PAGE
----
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Lay a Table - 3 Course

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Traditions of Guiding item 12



12. Lay a table for a three-course meal. Use a centrepiece and fold the napkins in an interesting way.

Firstly, lay a fresh, well-ironed fabric tablecloth so it hangs evenly over the edges of the table.
There are set positions for the cutlery and glasses on a table, which is designed to suit right-handers since they are usually in the majority.
For a standard three course meal the table mat (if used) is placed centrally in front of each chair (or space is left for the plates to go when the food is served).
The dessert spoon is placed above the mat, with the handle to the right - if a dessert fork is used it is placed above the dessert spoon, with handle to the left.
The fork is placed on the left and the knife on the right of the mat, it's blade towards the mat.
The soup spoon is placed to the right of the knife, as when dining you always use the outer sets of cutlery first and work inwards.
A water glass is placed on the right, above the knife and soup spoon.
If used, a side plate is put to the left of the fork, and has a knife placed on it, blade pointed towards the mat (the side plate is used for spreading bread or rolls if served).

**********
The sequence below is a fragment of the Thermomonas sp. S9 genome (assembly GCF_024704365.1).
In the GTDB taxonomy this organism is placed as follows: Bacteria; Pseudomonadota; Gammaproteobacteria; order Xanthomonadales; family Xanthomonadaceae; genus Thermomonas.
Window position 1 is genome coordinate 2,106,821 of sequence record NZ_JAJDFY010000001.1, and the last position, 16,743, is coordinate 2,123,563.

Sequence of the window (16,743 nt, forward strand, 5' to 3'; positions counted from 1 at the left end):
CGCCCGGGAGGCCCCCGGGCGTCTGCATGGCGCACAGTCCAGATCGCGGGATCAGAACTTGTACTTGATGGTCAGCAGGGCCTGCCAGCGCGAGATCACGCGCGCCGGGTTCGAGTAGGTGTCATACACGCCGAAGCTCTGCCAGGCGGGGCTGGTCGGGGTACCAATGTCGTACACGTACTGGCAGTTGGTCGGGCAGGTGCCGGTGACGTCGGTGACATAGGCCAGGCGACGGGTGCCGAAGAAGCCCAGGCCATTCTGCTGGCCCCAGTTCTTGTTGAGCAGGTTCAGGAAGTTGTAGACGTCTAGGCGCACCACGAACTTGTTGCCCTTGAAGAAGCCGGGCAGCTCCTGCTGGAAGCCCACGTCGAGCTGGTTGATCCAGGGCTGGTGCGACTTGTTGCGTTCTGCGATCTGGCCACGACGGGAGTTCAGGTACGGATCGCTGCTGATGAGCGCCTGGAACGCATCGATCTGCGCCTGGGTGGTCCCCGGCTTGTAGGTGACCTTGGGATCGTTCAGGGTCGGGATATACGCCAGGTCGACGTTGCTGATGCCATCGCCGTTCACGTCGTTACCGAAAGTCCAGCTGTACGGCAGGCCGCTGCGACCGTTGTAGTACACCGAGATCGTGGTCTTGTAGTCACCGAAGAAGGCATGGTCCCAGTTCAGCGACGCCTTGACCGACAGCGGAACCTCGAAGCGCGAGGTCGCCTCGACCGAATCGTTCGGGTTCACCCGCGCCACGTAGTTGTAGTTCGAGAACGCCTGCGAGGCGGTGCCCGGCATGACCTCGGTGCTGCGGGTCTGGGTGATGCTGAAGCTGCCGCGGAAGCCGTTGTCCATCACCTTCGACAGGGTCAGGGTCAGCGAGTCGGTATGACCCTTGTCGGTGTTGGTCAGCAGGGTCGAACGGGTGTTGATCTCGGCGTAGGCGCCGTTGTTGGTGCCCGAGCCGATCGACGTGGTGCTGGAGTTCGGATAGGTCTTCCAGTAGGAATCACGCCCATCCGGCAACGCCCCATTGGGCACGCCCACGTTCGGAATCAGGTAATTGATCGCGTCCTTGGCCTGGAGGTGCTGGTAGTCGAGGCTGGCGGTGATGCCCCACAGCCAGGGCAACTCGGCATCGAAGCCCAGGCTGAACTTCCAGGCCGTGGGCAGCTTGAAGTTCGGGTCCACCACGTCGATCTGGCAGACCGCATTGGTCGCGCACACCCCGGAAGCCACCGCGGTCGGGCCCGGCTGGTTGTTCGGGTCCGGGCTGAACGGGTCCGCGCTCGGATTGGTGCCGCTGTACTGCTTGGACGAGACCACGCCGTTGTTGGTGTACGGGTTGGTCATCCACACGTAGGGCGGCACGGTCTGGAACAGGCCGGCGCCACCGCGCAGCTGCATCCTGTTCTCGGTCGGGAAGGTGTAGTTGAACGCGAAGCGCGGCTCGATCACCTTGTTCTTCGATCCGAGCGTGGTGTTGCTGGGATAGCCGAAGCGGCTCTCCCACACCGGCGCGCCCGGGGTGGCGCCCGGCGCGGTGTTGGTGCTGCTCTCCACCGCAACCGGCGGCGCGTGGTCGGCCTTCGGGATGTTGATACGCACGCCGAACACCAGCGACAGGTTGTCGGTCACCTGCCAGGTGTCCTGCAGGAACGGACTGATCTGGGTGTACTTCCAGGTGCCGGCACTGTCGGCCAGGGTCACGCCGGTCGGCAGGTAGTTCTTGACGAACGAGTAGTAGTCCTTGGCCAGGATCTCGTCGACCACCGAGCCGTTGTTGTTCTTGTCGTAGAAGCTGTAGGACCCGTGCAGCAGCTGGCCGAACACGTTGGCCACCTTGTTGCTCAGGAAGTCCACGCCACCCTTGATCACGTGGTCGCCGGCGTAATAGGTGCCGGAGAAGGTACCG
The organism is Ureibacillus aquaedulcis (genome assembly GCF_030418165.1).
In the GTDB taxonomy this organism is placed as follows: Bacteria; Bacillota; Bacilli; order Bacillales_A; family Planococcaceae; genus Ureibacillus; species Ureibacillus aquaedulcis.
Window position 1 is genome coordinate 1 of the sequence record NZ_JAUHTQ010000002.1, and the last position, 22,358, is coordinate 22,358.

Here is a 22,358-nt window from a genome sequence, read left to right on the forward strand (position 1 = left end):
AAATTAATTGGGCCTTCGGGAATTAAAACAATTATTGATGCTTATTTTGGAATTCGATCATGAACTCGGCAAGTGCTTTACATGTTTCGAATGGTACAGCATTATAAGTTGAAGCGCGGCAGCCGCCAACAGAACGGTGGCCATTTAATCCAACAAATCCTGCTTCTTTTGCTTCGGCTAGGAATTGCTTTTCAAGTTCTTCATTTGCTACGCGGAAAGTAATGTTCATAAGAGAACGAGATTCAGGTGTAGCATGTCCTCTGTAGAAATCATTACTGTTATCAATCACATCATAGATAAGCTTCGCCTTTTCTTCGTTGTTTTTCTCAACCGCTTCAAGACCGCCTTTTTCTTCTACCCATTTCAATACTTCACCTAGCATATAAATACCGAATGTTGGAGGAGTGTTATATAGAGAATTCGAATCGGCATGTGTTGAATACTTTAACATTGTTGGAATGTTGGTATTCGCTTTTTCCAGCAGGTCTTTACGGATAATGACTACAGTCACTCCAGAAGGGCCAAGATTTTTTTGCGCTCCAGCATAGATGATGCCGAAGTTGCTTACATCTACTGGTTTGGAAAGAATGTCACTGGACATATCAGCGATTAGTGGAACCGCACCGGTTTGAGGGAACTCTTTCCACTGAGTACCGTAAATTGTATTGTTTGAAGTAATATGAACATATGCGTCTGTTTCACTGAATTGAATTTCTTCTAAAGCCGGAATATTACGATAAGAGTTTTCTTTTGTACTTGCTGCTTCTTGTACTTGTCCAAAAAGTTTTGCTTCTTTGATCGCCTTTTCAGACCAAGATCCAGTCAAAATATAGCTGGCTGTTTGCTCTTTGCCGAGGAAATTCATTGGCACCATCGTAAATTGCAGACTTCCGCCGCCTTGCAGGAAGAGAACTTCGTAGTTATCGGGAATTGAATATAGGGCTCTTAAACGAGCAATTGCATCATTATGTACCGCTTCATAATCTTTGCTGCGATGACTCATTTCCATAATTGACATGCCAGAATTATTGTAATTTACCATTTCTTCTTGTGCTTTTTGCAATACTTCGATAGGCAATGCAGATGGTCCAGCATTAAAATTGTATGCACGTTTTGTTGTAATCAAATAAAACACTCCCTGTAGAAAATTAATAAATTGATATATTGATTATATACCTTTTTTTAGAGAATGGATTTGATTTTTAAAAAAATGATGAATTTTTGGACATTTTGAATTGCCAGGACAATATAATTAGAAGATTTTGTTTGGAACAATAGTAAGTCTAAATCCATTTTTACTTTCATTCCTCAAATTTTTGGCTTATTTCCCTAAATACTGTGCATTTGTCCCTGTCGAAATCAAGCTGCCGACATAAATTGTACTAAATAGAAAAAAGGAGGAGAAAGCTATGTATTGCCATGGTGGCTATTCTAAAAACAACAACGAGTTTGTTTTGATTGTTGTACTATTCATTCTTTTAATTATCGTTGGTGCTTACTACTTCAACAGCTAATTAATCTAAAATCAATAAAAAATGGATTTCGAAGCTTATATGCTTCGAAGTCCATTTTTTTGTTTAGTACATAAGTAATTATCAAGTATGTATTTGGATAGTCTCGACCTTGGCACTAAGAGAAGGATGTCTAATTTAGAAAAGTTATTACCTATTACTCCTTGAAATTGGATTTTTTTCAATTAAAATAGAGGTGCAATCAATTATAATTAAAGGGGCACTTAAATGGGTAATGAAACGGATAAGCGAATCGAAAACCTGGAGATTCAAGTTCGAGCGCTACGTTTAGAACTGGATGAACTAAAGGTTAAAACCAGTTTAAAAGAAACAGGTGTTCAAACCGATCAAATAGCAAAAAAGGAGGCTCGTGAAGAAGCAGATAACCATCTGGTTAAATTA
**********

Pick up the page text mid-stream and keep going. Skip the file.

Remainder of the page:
If tea or coffee is to be served, a cup on a saucer would be placed above the water glass, with a teaspoon on the saucer to the right of the cup, as it won't be wanted until later.
A folded napkin/serviette (whichever term you prefer) would either be placed on the mat or on the side plate.
For fancy folding, fabric napkins have to be well-starched, and paper ones sharply-creased - a number of internet sites will give instructions for fancy folds, but whatever folding you do, fold them neatly and accurately to avoid corrections and crumples - a simple triangle crisply done will always look neater than a crumpled rag which sort of looks like a flower if viewed from a certain angle!
A centerpiece could be a candlestick or candelabra, a vase of flowers or flower arrangement (real or artificial flowers), an ornament, decorative fruitbowl, or whatever sort of decoration would enhance the table whilst not getting in the way during the meal, or preventing diners from seeing/being able to chat across the table).

Courtesy of Leslie http://lesliesguidinghistory.webs.com/traditionsbadgeshelp.htm fantastic resource


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